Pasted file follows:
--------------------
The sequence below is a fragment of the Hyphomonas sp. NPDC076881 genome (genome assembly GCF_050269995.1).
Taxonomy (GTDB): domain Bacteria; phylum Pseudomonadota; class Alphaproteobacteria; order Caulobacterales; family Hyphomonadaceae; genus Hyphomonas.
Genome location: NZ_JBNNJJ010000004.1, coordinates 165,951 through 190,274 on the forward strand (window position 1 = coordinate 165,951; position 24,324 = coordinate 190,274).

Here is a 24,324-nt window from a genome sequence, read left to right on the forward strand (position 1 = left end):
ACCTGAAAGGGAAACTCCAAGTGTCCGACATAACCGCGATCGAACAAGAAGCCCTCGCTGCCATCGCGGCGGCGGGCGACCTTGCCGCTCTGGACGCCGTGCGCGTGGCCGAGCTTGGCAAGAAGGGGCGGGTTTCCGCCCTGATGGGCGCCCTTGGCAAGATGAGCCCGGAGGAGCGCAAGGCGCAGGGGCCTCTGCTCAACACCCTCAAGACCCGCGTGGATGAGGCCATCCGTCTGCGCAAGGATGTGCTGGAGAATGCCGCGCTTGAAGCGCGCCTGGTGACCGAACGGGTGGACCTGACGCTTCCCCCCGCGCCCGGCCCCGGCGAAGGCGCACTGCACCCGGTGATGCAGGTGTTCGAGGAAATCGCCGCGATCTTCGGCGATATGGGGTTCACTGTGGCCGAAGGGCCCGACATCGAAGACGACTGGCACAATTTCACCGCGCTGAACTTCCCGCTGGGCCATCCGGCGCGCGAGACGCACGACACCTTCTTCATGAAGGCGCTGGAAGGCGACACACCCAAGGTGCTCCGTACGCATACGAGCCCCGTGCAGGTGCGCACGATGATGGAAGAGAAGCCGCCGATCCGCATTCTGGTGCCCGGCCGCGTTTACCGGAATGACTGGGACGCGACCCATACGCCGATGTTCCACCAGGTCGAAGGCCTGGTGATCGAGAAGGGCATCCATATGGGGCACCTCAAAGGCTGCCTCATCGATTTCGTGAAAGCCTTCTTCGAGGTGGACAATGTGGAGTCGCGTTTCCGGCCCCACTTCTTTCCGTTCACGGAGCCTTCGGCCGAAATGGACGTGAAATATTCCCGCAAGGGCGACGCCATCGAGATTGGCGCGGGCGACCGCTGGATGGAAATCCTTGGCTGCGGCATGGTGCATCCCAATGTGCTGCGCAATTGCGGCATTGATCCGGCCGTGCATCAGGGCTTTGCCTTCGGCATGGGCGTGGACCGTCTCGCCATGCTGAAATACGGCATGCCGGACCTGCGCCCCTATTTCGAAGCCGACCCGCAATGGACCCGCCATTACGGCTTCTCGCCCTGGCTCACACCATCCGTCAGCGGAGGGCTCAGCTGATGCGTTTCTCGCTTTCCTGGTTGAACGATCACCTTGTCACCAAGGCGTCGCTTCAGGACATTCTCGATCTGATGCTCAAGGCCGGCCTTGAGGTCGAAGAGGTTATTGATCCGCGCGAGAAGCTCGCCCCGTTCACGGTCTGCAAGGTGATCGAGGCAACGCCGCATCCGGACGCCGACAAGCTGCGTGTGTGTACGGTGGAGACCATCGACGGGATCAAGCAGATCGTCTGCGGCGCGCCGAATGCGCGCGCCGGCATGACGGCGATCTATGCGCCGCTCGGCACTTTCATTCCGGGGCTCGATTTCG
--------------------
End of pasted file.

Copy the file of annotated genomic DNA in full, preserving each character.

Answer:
The sequence below is a fragment of the Hyphomonas sp. NPDC076881 genome (genome assembly GCF_050269995.1).
Taxonomy (GTDB): domain Bacteria; phylum Pseudomonadota; class Alphaproteobacteria; order Caulobacterales; family Hyphomonadaceae; genus Hyphomonas.
Genome location: NZ_JBNNJJ010000004.1, coordinates 165,951 through 190,274 on the forward strand (window position 1 = coordinate 165,951; position 24,324 = coordinate 190,274).

Here is a 24,324-nt window from a genome sequence, read left to right on the forward strand (position 1 = left end):
ACCTGAAAGGGAAACTCCAAGTGTCCGACATAACCGCGATCGAACAAGAAGCCCTCGCTGCCATCGCGGCGGCGGGCGACCTTGCCGCTCTGGACGCCGTGCGCGTGGCCGAGCTTGGCAAGAAGGGGCGGGTTTCCGCCCTGATGGGCGCCCTTGGCAAGATGAGCCCGGAGGAGCGCAAGGCGCAGGGGCCTCTGCTCAACACCCTCAAGACCCGCGTGGATGAGGCCATCCGTCTGCGCAAGGATGTGCTGGAGAATGCCGCGCTTGAAGCGCGCCTGGTGACCGAACGGGTGGACCTGACGCTTCCCCCCGCGCCCGGCCCCGGCGAAGGCGCACTGCACCCGGTGATGCAGGTGTTCGAGGAAATCGCCGCGATCTTCGGCGATATGGGGTTCACTGTGGCCGAAGGGCCCGACATCGAAGACGACTGGCACAATTTCACCGCGCTGAACTTCCCGCTGGGCCATCCGGCGCGCGAGACGCACGACACCTTCTTCATGAAGGCGCTGGAAGGCGACACACCCAAGGTGCTCCGTACGCATACGAGCCCCGTGCAGGTGCGCACGATGATGGAAGAGAAGCCGCCGATCCGCATTCTGGTGCCCGGCCGCGTTTACCGGAATGACTGGGACGCGACCCATACGCCGATGTTCCACCAGGTCGAAGGCCTGGTGATCGAGAAGGGCATCCATATGGGGCACCTCAAAGGCTGCCTCATCGATTTCGTGAAAGCCTTCTTCGAGGTGGACAATGTGGAGTCGCGTTTCCGGCCCCACTTCTTTCCGTTCACGGAGCCTTCGGCCGAAATGGACGTGAAATATTCCCGCAAGGGCGACGCCATCGAGATTGGCGCGGGCGACCGCTGGATGGAAATCCTTGGCTGCGGCATGGTGCATCCCAATGTGCTGCGCAATTGCGGCATTGATCCGGCCGTGCATCAGGGCTTTGCCTTCGGCATGGGCGTGGACCGTCTCGCCATGCTGAAATACGGCATGCCGGACCTGCGCCCCTATTTCGAAGCCGACCCGCAATGGACCCGCCATTACGGCTTCTCGCCCTGGCTCACACCATCCGTCAGCGGAGGGCTCAGCTGATGCGTTTCTCGCTTTCCTGGTTGAACGATCACCTTGTCACCAAGGCGTCGCTTCAGGACATTCTCGATCTGATGCTCAAGGCCGGCCTTGAGGTCGAAGAGGTTATTGATCCGCGCGAGAAGCTCGCCCCGTTCACGGTCTGCAAGGTGATCGAGGCAACGCCGCATCCGGACGCCGACAAGCTGCGTGTGTGTACGGTGGAGACCATCGACGGGATCAAGCAGATCGTCTGCGGCGCGCCGAATGCGCGCGCCGGCATGACGGCGATCTATGCGCCGCTCGGCACTTTCATTCCGGGGCTCGATTTCG